At the close of my classes, I share a quotation that resonates with me and aligns with the energy of the practice. A favourite is from Bohemian poet Rainer Maria Rilke who wrote in 1903, “Be patient toward all that is unsolved in your heart and try to love the questions themselves, like locked rooms and like books that are now written in a very foreign tongue.” To me, this beautifully encapsulates the yogic life: a life of inquiry tested through the mileage of committed practice.
When I first began teaching, every bit of new factual information I received was delivered to my students with some shock at my previous ignorance and a deep earnestness. I would process being angry with myself, and sometimes my teachers, for teaching misinformation. In teaching and connecting with peers, I needed to share each of these great discoveries so they wouldn’t waste any of their time. We could all have all the information, I believed, and then our practices would be so much more efficient and error-free.
How time and experience tempers enthusiasm for “strictly-the-facts”! I offer myself compassion and forgiveness for the mistakes I make as a person, as a teacher. I remember I did the best I could with the information I had, and that the intention was in the service of teaching. While we can never accrue all the information and strategy to completely prevent error, what matters is that we invest an earnest level of effort into expanding our frame of reference. This means balancing intellect and experience – the effort that underscores all my yoga.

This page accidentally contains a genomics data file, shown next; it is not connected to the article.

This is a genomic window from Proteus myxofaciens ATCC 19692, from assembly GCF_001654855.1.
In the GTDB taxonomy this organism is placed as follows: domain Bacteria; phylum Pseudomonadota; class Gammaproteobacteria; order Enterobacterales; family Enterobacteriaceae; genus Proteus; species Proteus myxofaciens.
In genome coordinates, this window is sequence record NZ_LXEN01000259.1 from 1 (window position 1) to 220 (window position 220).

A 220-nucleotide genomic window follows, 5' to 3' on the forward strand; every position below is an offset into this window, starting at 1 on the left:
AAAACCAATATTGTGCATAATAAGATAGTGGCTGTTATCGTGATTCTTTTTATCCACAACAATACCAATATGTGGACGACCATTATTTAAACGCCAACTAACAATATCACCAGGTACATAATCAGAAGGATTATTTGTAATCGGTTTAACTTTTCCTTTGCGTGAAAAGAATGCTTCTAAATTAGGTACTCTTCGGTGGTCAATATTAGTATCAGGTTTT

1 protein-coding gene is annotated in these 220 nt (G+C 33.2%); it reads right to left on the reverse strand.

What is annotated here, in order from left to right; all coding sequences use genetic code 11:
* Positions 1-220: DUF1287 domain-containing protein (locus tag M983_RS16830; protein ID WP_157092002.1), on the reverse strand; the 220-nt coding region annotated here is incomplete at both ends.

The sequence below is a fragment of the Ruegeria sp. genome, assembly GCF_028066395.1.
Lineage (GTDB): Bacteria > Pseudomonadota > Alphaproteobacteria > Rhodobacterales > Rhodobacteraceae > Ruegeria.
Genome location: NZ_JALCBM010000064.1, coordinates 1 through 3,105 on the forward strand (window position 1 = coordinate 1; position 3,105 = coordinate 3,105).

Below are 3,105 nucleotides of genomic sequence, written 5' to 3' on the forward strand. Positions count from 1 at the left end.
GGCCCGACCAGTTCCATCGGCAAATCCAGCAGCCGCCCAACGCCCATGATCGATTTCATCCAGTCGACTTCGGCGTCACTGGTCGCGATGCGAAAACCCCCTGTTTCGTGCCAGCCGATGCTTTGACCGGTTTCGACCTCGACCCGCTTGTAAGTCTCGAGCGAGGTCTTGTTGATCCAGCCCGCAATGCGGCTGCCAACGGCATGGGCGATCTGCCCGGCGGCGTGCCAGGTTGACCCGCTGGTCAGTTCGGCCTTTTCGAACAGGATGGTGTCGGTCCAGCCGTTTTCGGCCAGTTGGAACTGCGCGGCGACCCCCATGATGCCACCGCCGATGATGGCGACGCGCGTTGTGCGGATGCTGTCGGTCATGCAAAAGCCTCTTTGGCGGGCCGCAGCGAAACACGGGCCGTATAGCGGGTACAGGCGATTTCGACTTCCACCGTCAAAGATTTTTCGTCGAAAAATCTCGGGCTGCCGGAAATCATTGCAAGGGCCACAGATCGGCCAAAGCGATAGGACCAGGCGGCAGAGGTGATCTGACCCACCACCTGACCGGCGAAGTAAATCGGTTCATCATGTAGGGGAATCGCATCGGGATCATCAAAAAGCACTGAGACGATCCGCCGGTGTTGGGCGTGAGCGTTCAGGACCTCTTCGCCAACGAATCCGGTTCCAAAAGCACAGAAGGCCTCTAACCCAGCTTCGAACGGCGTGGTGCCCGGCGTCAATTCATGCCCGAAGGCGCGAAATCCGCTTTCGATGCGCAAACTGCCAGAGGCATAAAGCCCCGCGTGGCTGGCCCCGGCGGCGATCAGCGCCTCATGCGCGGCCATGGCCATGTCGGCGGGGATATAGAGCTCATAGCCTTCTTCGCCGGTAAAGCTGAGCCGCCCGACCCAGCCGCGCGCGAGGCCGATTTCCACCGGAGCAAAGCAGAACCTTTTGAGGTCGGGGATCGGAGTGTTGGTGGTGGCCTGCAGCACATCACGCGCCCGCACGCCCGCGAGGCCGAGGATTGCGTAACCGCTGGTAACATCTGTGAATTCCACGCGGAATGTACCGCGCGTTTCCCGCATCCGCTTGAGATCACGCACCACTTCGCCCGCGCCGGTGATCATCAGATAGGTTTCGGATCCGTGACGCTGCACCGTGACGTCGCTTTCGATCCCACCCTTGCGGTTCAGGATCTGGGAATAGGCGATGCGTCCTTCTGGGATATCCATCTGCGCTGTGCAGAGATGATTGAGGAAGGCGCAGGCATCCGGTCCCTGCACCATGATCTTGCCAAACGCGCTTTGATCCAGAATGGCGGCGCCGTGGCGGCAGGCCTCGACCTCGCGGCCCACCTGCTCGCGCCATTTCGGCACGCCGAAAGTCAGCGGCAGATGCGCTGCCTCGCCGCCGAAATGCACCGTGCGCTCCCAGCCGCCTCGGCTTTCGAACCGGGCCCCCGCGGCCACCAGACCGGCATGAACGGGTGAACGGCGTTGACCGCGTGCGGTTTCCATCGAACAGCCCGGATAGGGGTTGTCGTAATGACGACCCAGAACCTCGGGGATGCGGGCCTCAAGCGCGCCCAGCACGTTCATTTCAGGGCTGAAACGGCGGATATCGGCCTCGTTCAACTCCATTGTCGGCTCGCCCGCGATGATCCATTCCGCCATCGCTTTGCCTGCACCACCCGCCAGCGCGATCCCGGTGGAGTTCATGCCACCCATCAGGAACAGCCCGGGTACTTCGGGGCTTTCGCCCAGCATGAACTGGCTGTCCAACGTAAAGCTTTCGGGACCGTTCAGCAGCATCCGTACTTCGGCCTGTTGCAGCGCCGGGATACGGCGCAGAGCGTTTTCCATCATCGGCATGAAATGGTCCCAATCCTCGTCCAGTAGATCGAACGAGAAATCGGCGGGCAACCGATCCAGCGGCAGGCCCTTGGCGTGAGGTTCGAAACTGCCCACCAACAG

When I teach I ask myself, “What needs sharing as today’s gem of knowledge? And how can I create space so they can witness it for themselves?” They need time to hear it and let it mingle with their ideas, as well as time to get quiet and cultivate their skillfulness at observing simply being with the present.
As a student, my study includes sitting with books and notes that inspire all of my practice, offerings and actions. I let the wisdom percolate through contemplation and meditation, because there’s a calm that comes with knowing something in your bones, and that requires both learning and living the information.